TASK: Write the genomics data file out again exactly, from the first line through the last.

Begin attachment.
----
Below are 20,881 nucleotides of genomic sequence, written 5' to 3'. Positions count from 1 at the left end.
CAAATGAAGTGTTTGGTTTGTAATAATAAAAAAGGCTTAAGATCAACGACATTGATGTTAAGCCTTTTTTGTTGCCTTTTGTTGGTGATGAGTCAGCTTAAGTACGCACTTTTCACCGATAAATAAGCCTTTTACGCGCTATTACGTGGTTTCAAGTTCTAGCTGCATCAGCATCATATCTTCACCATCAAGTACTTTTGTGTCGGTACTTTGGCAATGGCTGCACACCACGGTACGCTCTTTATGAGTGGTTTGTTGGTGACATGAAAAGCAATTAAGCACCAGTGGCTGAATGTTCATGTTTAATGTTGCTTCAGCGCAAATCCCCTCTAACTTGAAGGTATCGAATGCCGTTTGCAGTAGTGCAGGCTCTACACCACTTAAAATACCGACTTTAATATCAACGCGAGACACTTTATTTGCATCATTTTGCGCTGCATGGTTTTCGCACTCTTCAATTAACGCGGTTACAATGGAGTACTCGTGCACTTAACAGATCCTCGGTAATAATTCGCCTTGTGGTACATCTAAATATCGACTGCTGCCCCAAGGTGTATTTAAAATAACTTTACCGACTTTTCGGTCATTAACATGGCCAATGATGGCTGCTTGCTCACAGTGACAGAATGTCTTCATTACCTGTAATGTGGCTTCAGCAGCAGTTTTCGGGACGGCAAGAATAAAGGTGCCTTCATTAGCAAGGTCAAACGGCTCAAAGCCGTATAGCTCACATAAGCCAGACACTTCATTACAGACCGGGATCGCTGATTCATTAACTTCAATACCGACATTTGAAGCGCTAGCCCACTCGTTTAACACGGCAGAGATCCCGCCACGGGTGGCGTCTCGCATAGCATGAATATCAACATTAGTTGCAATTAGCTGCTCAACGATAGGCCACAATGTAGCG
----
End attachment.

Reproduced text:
Below are 20,881 nucleotides of genomic sequence, written 5' to 3'. Positions count from 1 at the left end.
CAAATGAAGTGTTTGGTTTGTAATAATAAAAAAGGCTTAAGATCAACGACATTGATGTTAAGCCTTTTTTGTTGCCTTTTGTTGGTGATGAGTCAGCTTAAGTACGCACTTTTCACCGATAAATAAGCCTTTTACGCGCTATTACGTGGTTTCAAGTTCTAGCTGCATCAGCATCATATCTTCACCATCAAGTACTTTTGTGTCGGTACTTTGGCAATGGCTGCACACCACGGTACGCTCTTTATGAGTGGTTTGTTGGTGACATGAAAAGCAATTAAGCACCAGTGGCTGAATGTTCATGTTTAATGTTGCTTCAGCGCAAATCCCCTCTAACTTGAAGGTATCGAATGCCGTTTGCAGTAGTGCAGGCTCTACACCACTTAAAATACCGACTTTAATATCAACGCGAGACACTTTATTTGCATCATTTTGCGCTGCATGGTTTTCGCACTCTTCAATTAACGCGGTTACAATGGAGTACTCGTGCACTTAACAGATCCTCGGTAATAATTCGCCTTGTGGTACATCTAAATATCGACTGCTGCCCCAAGGTGTATTTAAAATAACTTTACCGACTTTTCGGTCATTAACATGGCCAATGATGGCTGCTTGCTCACAGTGACAGAATGTCTTCATTACCTGTAATGTGGCTTCAGCAGCAGTTTTCGGGACGGCAAGAATAAAGGTGCCTTCATTAGCAAGGTCAAACGGCTCAAAGCCGTATAGCTCACATAAGCCAGACACTTCATTACAGACCGGGATCGCTGATTCATTAACTTCAATACCGACATTTGAAGCGCTAGCCCACTCGTTTAACACGGCAGAGATCCCGCCACGGGTGGCGTCTCGCATAGCATGAATATCAACATTAGTTGCAATTAGCTGCTCAACGATAGGCCACAATGTAGCG